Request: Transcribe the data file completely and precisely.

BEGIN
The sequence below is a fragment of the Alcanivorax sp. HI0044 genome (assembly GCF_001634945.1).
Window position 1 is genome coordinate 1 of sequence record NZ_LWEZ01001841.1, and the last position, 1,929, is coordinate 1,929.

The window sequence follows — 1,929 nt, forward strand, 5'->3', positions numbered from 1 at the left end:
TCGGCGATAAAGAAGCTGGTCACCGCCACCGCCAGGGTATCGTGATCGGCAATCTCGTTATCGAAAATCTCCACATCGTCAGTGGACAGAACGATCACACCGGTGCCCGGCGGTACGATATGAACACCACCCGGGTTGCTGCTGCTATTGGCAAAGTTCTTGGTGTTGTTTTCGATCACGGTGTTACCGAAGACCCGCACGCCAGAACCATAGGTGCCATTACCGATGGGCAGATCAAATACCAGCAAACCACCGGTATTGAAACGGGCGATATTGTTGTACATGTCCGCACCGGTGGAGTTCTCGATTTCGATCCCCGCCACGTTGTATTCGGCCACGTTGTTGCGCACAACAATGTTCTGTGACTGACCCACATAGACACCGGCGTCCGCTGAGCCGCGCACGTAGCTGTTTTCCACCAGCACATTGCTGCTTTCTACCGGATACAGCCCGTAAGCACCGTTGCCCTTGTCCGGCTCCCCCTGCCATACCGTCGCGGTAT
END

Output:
The sequence below is a fragment of the Alcanivorax sp. HI0044 genome (assembly GCF_001634945.1).
Window position 1 is genome coordinate 1 of sequence record NZ_LWEZ01001841.1, and the last position, 1,929, is coordinate 1,929.

The window sequence follows — 1,929 nt, forward strand, 5'->3', positions numbered from 1 at the left end:
TCGGCGATAAAGAAGCTGGTCACCGCCACCGCCAGGGTATCGTGATCGGCAATCTCGTTATCGAAAATCTCCACATCGTCAGTGGACAGAACGATCACACCGGTGCCCGGCGGTACGATATGAACACCACCCGGGTTGCTGCTGCTATTGGCAAAGTTCTTGGTGTTGTTTTCGATCACGGTGTTACCGAAGACCCGCACGCCAGAACCATAGGTGCCATTACCGATGGGCAGATCAAATACCAGCAAACCACCGGTATTGAAACGGGCGATATTGTTGTACATGTCCGCACCGGTGGAGTTCTCGATTTCGATCCCCGCCACGTTGTATTCGGCCACGTTGTTGCGCACAACAATGTTCTGTGACTGACCCACATAGACACCGGCGTCCGCTGAGCCGCGCACGTAGCTGTTTTCCACCAGCACATTGCTGCTTTCTACCGGATACAGCCCGTAAGCACCGTTGCCCTTGTCCGGCTCCCCCTGCCATACCGTCGCGGTAT